The gossip mill went into overdrive when it was disclosed that Shaw, a 41-year-old with two daughters from his first marriage, had sex with the teenager just a month before tying the knot with his second wife, a former beauty contestant still in her 20s. The two appeared on a recent cover of high-society magazine Singapore Tatler as the poster couple for an article on “great romances” among the rich and famous in the city-state.

Singapore websites and social media are swirling with speculation that more men will be charged even as the identity of the girl, only 17 when she had dalliances with the accused, is being concealed by court order. People have also been sharing purported pictures and salacious descriptions of the girl, described by a defence lawyer as a “hardcore prostitute”.

But apart from generating juicy gossip, the high-profile case has also won the authorities plaudits for their rigorous handling of the issue. “This is the first time that cases of obtaining paid sex from a girl under the age of 18 has been exposed and enforced on such a large scale,” said rights group the Singapore committee for UN Women. Singapore’s legalization of the sex trade makes it a “pragmatic” and “unusual” exception in a region where prostitution thrives but is officially banned, said Reuben Wong, a political scientist at the National University of Singapore. The under-age prostitution scandal was “an embarrassment for Singapore as a society, because it has such a squeaky clean, puritan image,” but reflected well on the state’s strict laws on the sex business, he said.

Brothels operate openly in Singapore in the notorious Geylang red light district, and self-declared prostitutes are required to undergo health checks. “We recognize that it is not possible to eradicate it and forcing it underground will lead to the greater likelihood of involvement by triads and organized crime, the trafficking of women, and public health risks,” Ho Peng Kee, then a top official of the interior ministry, told parliament in 2009. Wong told AFP: “Prostitution was legalized to bring this sector under close government control — for economic, moral, tax reasons…. The main overarching theme is we keep it under government control.”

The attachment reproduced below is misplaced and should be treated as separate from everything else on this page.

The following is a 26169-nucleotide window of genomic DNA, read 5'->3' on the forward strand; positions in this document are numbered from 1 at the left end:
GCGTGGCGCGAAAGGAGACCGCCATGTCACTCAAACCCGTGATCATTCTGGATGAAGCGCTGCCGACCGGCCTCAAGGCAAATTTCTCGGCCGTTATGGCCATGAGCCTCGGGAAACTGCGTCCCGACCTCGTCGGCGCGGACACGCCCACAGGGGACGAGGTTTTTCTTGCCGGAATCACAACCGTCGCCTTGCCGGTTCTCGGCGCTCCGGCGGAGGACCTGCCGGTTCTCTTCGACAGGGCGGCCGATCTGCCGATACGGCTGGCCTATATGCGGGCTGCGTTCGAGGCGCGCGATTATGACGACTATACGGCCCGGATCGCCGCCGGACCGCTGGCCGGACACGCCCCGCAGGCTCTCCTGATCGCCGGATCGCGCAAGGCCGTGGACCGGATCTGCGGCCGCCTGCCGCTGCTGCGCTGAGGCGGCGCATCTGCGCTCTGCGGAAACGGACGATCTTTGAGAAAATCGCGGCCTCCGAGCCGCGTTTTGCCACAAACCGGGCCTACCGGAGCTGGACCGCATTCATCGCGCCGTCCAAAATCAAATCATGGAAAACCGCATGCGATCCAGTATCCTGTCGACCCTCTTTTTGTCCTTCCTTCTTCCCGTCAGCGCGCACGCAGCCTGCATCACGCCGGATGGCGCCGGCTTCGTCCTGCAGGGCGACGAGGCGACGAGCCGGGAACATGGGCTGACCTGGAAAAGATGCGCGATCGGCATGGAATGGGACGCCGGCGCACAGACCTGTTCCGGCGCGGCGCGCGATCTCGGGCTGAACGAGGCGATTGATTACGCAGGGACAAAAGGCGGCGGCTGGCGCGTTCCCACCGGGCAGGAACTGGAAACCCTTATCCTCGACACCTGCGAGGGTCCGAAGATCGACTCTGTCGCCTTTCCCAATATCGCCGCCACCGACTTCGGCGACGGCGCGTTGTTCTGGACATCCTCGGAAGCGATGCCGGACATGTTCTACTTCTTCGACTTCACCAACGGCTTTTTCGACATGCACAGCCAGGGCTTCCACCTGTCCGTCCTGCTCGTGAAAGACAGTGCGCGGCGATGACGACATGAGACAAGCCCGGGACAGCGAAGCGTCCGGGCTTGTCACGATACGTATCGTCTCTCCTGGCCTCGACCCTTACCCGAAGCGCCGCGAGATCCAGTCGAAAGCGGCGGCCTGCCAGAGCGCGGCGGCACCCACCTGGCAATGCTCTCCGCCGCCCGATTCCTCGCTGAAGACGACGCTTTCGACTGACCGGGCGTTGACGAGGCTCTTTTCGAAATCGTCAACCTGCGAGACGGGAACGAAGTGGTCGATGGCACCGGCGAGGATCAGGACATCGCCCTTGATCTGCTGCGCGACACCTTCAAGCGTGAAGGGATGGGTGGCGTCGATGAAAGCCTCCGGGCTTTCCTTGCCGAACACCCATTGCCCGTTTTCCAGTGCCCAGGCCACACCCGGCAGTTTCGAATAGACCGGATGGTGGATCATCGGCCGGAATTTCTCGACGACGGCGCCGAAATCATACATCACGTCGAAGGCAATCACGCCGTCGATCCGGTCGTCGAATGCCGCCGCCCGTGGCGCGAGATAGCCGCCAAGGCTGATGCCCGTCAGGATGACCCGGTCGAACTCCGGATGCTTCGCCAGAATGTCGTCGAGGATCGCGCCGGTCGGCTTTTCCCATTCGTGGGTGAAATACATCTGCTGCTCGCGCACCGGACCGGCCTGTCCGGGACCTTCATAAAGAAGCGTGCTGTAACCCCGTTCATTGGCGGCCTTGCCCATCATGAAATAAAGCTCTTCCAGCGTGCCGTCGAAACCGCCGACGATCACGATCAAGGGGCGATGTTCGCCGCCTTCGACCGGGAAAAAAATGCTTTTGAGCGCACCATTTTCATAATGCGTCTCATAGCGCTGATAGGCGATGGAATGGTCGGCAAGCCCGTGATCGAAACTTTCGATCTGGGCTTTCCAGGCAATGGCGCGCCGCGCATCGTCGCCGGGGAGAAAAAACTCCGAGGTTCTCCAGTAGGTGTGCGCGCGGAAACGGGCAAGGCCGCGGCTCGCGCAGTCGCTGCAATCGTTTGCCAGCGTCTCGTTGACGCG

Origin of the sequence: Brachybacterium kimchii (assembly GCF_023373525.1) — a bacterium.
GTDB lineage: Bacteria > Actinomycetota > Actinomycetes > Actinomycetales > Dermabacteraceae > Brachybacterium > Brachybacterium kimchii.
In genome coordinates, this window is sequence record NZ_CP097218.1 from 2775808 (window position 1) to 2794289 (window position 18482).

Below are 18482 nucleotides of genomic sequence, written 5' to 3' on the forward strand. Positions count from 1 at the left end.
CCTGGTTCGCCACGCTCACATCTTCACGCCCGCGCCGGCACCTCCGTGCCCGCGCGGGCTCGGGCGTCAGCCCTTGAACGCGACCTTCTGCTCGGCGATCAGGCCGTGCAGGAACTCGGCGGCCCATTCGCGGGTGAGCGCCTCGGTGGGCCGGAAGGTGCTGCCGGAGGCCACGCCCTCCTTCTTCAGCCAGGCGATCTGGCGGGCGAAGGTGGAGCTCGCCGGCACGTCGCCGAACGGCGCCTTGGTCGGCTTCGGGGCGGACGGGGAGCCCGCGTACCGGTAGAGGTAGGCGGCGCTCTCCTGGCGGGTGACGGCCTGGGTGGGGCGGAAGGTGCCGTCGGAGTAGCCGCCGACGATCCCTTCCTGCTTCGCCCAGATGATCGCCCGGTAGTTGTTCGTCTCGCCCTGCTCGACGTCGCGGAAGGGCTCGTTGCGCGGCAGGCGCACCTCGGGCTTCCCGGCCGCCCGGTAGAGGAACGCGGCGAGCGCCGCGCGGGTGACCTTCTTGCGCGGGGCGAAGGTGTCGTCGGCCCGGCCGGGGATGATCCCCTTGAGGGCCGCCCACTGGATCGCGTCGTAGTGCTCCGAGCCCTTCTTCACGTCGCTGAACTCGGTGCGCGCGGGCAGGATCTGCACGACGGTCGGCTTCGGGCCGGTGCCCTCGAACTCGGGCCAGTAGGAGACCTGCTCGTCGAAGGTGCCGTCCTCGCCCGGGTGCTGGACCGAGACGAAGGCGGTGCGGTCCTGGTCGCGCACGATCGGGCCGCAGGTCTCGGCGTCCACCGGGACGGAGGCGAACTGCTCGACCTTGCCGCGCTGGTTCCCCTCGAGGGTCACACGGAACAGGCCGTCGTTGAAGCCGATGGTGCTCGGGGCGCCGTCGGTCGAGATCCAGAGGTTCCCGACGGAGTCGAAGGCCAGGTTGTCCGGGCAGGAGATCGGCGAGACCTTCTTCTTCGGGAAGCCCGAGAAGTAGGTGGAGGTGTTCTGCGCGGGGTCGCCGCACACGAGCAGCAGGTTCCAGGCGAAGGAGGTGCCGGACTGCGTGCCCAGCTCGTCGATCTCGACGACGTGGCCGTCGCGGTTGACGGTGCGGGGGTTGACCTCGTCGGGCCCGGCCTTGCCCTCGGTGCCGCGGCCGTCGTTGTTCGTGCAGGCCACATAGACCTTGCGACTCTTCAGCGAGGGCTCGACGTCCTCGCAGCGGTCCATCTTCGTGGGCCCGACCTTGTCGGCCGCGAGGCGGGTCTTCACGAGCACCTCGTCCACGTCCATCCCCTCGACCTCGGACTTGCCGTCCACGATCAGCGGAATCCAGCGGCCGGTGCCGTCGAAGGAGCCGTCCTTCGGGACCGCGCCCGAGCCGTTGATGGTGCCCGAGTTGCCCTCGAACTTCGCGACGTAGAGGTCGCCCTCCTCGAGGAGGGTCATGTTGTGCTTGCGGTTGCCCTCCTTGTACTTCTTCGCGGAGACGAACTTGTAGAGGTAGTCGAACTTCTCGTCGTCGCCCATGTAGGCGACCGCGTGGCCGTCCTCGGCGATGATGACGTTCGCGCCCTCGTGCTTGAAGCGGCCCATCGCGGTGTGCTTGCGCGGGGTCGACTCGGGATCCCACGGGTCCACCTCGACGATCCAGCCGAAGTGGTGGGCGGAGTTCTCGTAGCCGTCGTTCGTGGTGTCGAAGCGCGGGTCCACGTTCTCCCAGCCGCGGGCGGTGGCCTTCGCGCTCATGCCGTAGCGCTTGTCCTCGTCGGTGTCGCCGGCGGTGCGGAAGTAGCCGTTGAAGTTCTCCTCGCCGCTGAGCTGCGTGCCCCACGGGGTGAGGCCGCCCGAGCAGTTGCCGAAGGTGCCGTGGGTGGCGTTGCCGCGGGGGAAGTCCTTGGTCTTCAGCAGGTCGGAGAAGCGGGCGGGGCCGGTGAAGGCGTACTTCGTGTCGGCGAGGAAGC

Source: AFP via Inquirer Singapore.

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 Post subject: Re: Singapore and sex
PostPosted: Wed Oct 03, 2012 5:35 am 
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Singapore's Miss Universe to Admit Women With Sex Change
July 30, 2012

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Singapore -- It's official. Singapore's Miss Universe pageant is now open to contenders who used to be a Mr.

Women who have had a sex change will be allowed to apply from next year, the beauty pageant's organizer said on Sunday.

Traditionally, only natural-born females aged between 18 and 27 are allowed entry to the contest, which is co-owned by United States real estate mogul Donald Trump and television network NBC. Hopefuls compete in national editions before taking part in an international pageant.

The game change was sparked by an outcry earlier this year after a Canadian transgender contestant was disqualified from her country's contest. She was eventually allowed to return to the competition. Derrol Stepenny Promotions, which runs the Republic's edition of the international contest, said at the time that it was considering allowing those who had undergone a sex change to compete. It confirmed the move at the unveiling of this year's finalists on Sunday. The new rule will be implemented worldwide from next year, but a spokesman for the company said it was still waiting for specific instructions about the change from the competition's parent organization.

Derrol Stepenny Promotions managing director and organizing chairman Errol Pang said having transgender contestants could be "a good thing or a disaster" for the local edition, but urged sponsors to continue their support.